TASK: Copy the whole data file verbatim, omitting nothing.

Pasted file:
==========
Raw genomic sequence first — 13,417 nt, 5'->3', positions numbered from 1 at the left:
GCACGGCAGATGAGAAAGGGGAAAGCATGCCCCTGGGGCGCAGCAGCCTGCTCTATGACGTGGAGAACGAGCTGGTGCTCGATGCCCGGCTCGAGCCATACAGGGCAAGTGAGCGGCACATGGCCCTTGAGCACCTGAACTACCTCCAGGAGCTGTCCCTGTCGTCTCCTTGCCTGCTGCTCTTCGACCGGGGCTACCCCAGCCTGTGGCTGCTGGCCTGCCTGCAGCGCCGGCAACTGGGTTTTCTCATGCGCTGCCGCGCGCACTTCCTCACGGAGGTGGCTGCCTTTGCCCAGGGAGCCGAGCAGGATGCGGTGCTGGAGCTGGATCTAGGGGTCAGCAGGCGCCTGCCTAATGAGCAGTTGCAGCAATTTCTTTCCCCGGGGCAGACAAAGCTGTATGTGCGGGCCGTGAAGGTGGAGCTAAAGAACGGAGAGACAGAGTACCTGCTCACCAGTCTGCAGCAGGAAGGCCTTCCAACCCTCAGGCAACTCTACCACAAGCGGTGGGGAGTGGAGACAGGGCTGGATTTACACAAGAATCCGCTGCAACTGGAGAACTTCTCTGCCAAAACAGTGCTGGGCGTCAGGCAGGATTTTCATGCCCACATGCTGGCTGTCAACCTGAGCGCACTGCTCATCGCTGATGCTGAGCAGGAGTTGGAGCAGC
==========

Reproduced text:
Raw genomic sequence first — 13,417 nt, 5'->3', positions numbered from 1 at the left:
GCACGGCAGATGAGAAAGGGGAAAGCATGCCCCTGGGGCGCAGCAGCCTGCTCTATGACGTGGAGAACGAGCTGGTGCTCGATGCCCGGCTCGAGCCATACAGGGCAAGTGAGCGGCACATGGCCCTTGAGCACCTGAACTACCTCCAGGAGCTGTCCCTGTCGTCTCCTTGCCTGCTGCTCTTCGACCGGGGCTACCCCAGCCTGTGGCTGCTGGCCTGCCTGCAGCGCCGGCAACTGGGTTTTCTCATGCGCTGCCGCGCGCACTTCCTCACGGAGGTGGCTGCCTTTGCCCAGGGAGCCGAGCAGGATGCGGTGCTGGAGCTGGATCTAGGGGTCAGCAGGCGCCTGCCTAATGAGCAGTTGCAGCAATTTCTTTCCCCGGGGCAGACAAAGCTGTATGTGCGGGCCGTGAAGGTGGAGCTAAAGAACGGAGAGACAGAGTACCTGCTCACCAGTCTGCAGCAGGAAGGCCTTCCAACCCTCAGGCAACTCTACCACAAGCGGTGGGGAGTGGAGACAGGGCTGGATTTACACAAGAATCCGCTGCAACTGGAGAACTTCTCTGCCAAAACAGTGCTGGGCGTCAGGCAGGATTTTCATGCCCACATGCTGGCTGTCAACCTGAGCGCACTGCTCATCGCTGATGCTGAGCAGGAGTTGGAGCAGC